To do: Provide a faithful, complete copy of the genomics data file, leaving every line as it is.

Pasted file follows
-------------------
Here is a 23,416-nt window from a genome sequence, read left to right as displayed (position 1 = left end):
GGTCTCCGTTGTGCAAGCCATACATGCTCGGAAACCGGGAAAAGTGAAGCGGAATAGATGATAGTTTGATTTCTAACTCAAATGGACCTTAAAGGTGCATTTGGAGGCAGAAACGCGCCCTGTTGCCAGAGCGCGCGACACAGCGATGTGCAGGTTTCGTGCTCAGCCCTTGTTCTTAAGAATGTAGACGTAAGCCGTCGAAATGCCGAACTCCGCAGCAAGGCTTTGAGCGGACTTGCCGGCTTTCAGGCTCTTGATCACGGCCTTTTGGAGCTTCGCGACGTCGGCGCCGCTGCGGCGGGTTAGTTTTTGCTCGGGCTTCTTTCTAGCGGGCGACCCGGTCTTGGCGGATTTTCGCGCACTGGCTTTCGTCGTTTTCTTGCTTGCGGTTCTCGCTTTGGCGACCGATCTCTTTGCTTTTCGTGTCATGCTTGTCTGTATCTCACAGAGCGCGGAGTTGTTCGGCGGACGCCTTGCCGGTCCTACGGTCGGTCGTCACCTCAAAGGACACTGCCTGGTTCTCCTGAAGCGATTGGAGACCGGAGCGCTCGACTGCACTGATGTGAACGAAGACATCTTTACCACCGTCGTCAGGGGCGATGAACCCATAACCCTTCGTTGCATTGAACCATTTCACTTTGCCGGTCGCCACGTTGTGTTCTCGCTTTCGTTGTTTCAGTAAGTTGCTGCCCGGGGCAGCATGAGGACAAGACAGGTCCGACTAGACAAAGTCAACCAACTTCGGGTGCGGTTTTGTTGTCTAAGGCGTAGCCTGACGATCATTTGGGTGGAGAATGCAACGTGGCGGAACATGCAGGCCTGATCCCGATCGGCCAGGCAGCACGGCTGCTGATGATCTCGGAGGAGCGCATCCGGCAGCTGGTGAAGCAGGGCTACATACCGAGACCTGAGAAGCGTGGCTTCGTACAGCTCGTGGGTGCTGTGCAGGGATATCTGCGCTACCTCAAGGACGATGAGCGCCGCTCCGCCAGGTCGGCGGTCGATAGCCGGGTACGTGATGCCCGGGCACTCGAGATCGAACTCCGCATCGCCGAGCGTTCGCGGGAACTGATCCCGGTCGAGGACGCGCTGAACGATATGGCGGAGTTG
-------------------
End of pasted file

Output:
Here is a 23,416-nt window from a genome sequence, read left to right as displayed (position 1 = left end):
GGTCTCCGTTGTGCAAGCCATACATGCTCGGAAACCGGGAAAAGTGAAGCGGAATAGATGATAGTTTGATTTCTAACTCAAATGGACCTTAAAGGTGCATTTGGAGGCAGAAACGCGCCCTGTTGCCAGAGCGCGCGACACAGCGATGTGCAGGTTTCGTGCTCAGCCCTTGTTCTTAAGAATGTAGACGTAAGCCGTCGAAATGCCGAACTCCGCAGCAAGGCTTTGAGCGGACTTGCCGGCTTTCAGGCTCTTGATCACGGCCTTTTGGAGCTTCGCGACGTCGGCGCCGCTGCGGCGGGTTAGTTTTTGCTCGGGCTTCTTTCTAGCGGGCGACCCGGTCTTGGCGGATTTTCGCGCACTGGCTTTCGTCGTTTTCTTGCTTGCGGTTCTCGCTTTGGCGACCGATCTCTTTGCTTTTCGTGTCATGCTTGTCTGTATCTCACAGAGCGCGGAGTTGTTCGGCGGACGCCTTGCCGGTCCTACGGTCGGTCGTCACCTCAAAGGACACTGCCTGGTTCTCCTGAAGCGATTGGAGACCGGAGCGCTCGACTGCACTGATGTGAACGAAGACATCTTTACCACCGTCGTCAGGGGCGATGAACCCATAACCCTTCGTTGCATTGAACCATTTCACTTTGCCGGTCGCCACGTTGTGTTCTCGCTTTCGTTGTTTCAGTAAGTTGCTGCCCGGGGCAGCATGAGGACAAGACAGGTCCGACTAGACAAAGTCAACCAACTTCGGGTGCGGTTTTGTTGTCTAAGGCGTAGCCTGACGATCATTTGGGTGGAGAATGCAACGTGGCGGAACATGCAGGCCTGATCCCGATCGGCCAGGCAGCACGGCTGCTGATGATCTCGGAGGAGCGCATCCGGCAGCTGGTGAAGCAGGGCTACATACCGAGACCTGAGAAGCGTGGCTTCGTACAGCTCGTGGGTGCTGTGCAGGGATATCTGCGCTACCTCAAGGACGATGAGCGCCGCTCCGCCAGGTCGGCGGTCGATAGCCGGGTACGTGATGCCCGGGCACTCGAGATCGAACTCCGCATCGCCGAGCGTTCGCGGGAACTGATCCCGGTCGAGGACGCGCTGAACGATATGGCGGAGTTG